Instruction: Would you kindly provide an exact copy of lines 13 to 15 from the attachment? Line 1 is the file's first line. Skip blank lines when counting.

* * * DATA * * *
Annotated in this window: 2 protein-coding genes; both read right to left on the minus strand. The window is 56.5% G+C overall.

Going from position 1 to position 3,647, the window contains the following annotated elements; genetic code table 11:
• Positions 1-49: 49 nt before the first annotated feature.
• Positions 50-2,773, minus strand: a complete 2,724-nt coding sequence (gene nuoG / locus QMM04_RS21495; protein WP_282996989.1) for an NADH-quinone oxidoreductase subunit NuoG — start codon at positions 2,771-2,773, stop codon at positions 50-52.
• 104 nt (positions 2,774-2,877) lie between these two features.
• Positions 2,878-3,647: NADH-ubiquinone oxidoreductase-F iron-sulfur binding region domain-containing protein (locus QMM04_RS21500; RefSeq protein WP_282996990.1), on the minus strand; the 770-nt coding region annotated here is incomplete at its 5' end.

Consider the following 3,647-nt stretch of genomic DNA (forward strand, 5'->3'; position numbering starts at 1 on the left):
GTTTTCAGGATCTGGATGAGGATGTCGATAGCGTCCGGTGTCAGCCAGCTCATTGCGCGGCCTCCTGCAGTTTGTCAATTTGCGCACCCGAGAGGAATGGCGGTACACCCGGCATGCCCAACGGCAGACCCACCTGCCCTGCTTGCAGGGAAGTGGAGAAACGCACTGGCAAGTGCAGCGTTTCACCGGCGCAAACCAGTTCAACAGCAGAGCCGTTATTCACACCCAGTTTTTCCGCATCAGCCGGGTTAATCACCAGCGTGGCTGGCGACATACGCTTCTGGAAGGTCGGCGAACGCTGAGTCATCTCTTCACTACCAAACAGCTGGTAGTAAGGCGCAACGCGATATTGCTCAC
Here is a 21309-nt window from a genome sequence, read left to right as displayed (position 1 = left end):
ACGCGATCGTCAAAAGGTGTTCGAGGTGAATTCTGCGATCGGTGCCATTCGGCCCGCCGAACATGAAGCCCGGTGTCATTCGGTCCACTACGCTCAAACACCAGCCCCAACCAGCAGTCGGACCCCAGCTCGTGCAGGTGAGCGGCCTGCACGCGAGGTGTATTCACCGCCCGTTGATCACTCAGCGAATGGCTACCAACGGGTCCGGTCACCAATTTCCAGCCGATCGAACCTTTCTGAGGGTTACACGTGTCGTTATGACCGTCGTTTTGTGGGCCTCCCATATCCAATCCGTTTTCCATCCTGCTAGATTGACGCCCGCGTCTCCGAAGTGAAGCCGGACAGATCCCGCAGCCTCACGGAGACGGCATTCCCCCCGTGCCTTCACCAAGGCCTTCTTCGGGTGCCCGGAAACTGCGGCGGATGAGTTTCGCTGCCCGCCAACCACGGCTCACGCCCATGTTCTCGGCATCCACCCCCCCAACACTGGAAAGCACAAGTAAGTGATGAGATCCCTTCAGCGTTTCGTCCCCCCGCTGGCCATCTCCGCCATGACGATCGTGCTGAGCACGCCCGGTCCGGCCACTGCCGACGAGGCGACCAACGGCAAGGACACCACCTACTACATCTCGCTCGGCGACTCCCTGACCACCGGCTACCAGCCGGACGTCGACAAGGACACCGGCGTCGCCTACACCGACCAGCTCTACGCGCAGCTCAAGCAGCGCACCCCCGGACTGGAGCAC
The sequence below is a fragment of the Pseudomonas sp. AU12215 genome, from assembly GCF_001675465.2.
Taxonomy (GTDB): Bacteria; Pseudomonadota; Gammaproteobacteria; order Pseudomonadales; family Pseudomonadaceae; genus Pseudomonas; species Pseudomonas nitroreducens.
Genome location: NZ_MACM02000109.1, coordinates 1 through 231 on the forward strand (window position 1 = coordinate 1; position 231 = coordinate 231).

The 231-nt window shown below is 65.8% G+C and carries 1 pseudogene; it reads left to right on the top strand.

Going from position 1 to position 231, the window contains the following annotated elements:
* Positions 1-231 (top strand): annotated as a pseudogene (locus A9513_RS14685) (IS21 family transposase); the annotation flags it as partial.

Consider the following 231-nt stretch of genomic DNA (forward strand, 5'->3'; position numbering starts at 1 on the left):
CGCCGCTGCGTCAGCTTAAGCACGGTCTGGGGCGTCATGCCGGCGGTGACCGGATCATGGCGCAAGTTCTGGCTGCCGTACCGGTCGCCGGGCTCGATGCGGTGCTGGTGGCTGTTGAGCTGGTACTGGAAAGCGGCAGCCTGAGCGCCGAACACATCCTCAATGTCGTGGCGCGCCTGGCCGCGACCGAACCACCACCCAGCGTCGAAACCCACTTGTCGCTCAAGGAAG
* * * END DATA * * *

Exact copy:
Genome location: NZ_MACM02000109.1, coordinates 1 through 231 on the forward strand (window position 1 = coordinate 1; position 231 = coordinate 231).

The 231-nt window shown below is 65.8% G+C and carries 1 pseudogene; it reads left to right on the top strand.

Going from position 1 to position 231, the window contains the following annotated elements: